Like identifying residents at risk of choking, they should also be assessed for fall risks. This means the seniors will need assistance in walking. If the staff isn’t attending to their residents regularly, they may decide to walk independently. They could need to use the bathroom or want something on the other side of the room. Unfortunately, if they fall, they can sustain serious injuries. Head trauma, broken bones, and bruising are all possibilities. If they’re by themselves, they may not be discovered and given immediate care.
According to the CDC, about three million seniors go to the ER for fall injuries. Eight hundred thousand seniors are hospitalized because of falls. If a patient falls and fractures a hip, which happens to 300,000 elders each year, they can contract an infection and get seriously ill.
Malnutrition and dehydration are especially dangerous for elderly individuals. Seniors need healthy, nutritious diets and regular hydration to maintain wellness and boost their immune systems. When they’re not getting the nutrition they need, their health can drastically decline and increase their risk of getting sick. If malnutrition and dehydration continue, it can result in death.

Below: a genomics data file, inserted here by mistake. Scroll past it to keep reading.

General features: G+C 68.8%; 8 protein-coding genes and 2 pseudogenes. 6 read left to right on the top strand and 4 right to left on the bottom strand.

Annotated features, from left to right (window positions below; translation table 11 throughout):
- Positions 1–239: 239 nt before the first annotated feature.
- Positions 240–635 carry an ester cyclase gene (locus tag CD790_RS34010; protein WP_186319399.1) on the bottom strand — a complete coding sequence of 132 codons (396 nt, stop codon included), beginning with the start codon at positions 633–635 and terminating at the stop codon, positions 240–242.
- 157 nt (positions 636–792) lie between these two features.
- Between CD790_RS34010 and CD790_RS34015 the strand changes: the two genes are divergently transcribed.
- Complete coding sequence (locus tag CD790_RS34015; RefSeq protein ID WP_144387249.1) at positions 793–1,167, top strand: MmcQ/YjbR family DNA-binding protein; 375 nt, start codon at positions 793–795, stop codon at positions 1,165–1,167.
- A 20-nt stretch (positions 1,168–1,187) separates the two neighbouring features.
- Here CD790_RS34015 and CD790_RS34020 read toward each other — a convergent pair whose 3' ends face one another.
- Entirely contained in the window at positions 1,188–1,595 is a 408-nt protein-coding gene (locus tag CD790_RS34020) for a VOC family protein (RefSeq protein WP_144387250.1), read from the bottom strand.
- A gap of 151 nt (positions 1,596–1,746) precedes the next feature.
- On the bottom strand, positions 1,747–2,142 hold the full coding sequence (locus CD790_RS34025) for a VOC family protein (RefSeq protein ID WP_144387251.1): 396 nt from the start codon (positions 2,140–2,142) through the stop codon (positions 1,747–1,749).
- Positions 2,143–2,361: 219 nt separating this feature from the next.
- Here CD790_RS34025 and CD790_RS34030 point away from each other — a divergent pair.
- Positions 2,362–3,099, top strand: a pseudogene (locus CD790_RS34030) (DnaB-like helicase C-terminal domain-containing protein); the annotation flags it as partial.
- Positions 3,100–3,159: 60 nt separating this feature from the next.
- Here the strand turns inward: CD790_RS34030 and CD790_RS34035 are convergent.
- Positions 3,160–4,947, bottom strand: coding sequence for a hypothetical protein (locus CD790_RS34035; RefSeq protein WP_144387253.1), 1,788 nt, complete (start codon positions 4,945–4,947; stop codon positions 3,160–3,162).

Poor Living Conditions
Other signs of neglect include unsanitary living conditions, whether it’s your loved one’s clothes, bed, or the state of the nursing home. Your loved one should be in clean conditions. It’s their right to be treated with dignity, and maintaining sanitary living conditions decreases their risk of getting sick. Other hazardous conditions include lack of heat or clean running water and untreated health problems.
When seniors get sick, it can be difficult for them to fight off an infection. Therefore, they need careful monitoring and care. If a health problem goes untreated, the situation can worsen. In some cases, sepsis can occur. Sepsis is an inflammatory body response to infection, where the body releases chemicals into the bloodstream to fight the infection. However, sepsis is when the response is out of balance, meaning that organs can suffer damage. The World Journal of Critical Care Medicine states the prevalence of sepsis increases with age. While senior citizens are one-fifth of the U.S. population, they also make up two-thirds of those admitted to the hospital for sepsis. Seniors who have severe sepsis have an increased mortality rate, especially in those above age 85.
It can be challenging for residents to communicate neglect. Many nursing homes may care for residents with dementia, Alzheimer’s, or other forms of memory problems. Residents may not be lucid all the time or recognize the neglect they’re facing—and if they are, they may not be able to communicate this to a loved one as their speech may be inhibited.